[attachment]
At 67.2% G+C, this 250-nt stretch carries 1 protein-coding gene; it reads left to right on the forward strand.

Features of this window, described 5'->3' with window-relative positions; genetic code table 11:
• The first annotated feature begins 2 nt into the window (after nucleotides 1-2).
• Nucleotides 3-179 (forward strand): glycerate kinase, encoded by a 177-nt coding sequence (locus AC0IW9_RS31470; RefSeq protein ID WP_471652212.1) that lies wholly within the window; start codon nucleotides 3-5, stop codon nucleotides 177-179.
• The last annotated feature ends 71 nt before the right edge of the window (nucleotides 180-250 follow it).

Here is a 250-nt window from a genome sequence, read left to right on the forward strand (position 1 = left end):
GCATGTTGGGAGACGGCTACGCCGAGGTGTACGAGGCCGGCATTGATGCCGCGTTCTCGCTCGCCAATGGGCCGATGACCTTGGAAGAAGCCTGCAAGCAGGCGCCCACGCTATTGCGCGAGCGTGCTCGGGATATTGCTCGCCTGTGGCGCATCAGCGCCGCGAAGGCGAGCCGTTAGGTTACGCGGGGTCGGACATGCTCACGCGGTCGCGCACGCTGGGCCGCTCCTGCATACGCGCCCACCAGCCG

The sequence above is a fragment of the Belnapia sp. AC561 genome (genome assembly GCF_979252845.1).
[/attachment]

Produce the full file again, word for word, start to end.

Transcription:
At 67.2% G+C, this 250-nt stretch carries 1 protein-coding gene; it reads left to right on the forward strand.

Features of this window, described 5'->3' with window-relative positions; genetic code table 11:
• The first annotated feature begins 2 nt into the window (after nucleotides 1-2).
• Nucleotides 3-179 (forward strand): glycerate kinase, encoded by a 177-nt coding sequence (locus AC0IW9_RS31470; RefSeq protein ID WP_471652212.1) that lies wholly within the window; start codon nucleotides 3-5, stop codon nucleotides 177-179.
• The last annotated feature ends 71 nt before the right edge of the window (nucleotides 180-250 follow it).

Here is a 250-nt window from a genome sequence, read left to right on the forward strand (position 1 = left end):
GCATGTTGGGAGACGGCTACGCCGAGGTGTACGAGGCCGGCATTGATGCCGCGTTCTCGCTCGCCAATGGGCCGATGACCTTGGAAGAAGCCTGCAAGCAGGCGCCCACGCTATTGCGCGAGCGTGCTCGGGATATTGCTCGCCTGTGGCGCATCAGCGCCGCGAAGGCGAGCCGTTAGGTTACGCGGGGTCGGACATGCTCACGCGGTCGCGCACGCTGGGCCGCTCCTGCATACGCGCCCACCAGCCG

The sequence above is a fragment of the Belnapia sp. AC561 genome (genome assembly GCF_979252845.1).